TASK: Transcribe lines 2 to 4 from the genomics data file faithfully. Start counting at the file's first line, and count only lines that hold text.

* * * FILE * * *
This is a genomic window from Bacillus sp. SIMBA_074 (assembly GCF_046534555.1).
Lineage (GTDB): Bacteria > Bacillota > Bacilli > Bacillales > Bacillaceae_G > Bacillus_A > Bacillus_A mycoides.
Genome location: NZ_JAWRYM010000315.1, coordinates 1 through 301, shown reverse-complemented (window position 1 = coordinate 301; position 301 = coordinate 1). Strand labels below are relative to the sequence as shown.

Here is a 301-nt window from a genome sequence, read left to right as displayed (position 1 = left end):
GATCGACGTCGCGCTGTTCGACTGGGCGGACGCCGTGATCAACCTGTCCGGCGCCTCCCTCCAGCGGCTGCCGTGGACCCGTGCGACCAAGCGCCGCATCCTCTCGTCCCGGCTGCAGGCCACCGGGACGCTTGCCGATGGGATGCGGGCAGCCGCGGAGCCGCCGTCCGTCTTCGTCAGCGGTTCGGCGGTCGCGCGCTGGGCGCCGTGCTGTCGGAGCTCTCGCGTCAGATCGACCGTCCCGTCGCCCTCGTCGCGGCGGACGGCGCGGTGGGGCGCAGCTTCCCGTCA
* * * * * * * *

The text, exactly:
Lineage (GTDB): Bacteria > Bacillota > Bacilli > Bacillales > Bacillaceae_G > Bacillus_A > Bacillus_A mycoides.
Genome location: NZ_JAWRYM010000315.1, coordinates 1 through 301, shown reverse-complemented (window position 1 = coordinate 301; position 301 = coordinate 1). Strand labels below are relative to the sequence as shown.

Here is a 301-nt window from a genome sequence, read left to right as displayed (position 1 = left end):